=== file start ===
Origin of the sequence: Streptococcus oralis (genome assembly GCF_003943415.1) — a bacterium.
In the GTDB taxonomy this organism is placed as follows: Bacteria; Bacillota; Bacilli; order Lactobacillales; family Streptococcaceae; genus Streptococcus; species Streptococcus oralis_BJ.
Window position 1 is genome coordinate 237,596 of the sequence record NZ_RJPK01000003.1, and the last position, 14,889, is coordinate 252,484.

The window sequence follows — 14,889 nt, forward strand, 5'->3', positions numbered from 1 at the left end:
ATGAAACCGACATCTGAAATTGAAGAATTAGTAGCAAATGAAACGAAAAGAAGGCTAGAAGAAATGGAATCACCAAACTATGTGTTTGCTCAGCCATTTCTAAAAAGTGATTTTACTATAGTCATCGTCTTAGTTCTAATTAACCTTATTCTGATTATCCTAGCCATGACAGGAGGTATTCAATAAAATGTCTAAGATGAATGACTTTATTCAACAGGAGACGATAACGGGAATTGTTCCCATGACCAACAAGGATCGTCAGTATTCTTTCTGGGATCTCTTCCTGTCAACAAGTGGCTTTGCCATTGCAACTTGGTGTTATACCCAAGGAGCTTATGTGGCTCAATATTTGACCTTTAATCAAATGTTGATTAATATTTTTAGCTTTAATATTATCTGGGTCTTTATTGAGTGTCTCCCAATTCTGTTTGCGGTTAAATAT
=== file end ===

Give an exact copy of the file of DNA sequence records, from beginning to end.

Origin of the sequence: Streptococcus oralis (genome assembly GCF_003943415.1) — a bacterium.
In the GTDB taxonomy this organism is placed as follows: Bacteria; Bacillota; Bacilli; order Lactobacillales; family Streptococcaceae; genus Streptococcus; species Streptococcus oralis_BJ.
Window position 1 is genome coordinate 237,596 of the sequence record NZ_RJPK01000003.1, and the last position, 14,889, is coordinate 252,484.

The window sequence follows — 14,889 nt, forward strand, 5'->3', positions numbered from 1 at the left end:
ATGAAACCGACATCTGAAATTGAAGAATTAGTAGCAAATGAAACGAAAAGAAGGCTAGAAGAAATGGAATCACCAAACTATGTGTTTGCTCAGCCATTTCTAAAAAGTGATTTTACTATAGTCATCGTCTTAGTTCTAATTAACCTTATTCTGATTATCCTAGCCATGACAGGAGGTATTCAATAAAATGTCTAAGATGAATGACTTTATTCAACAGGAGACGATAACGGGAATTGTTCCCATGACCAACAAGGATCGTCAGTATTCTTTCTGGGATCTCTTCCTGTCAACAAGTGGCTTTGCCATTGCAACTTGGTGTTATACCCAAGGAGCTTATGTGGCTCAATATTTGACCTTTAATCAAATGTTGATTAATATTTTTAGCTTTAATATTATCTGGGTCTTTATTGAGTGTCTCCCAATTCTGTTTGCGGTTAAATAT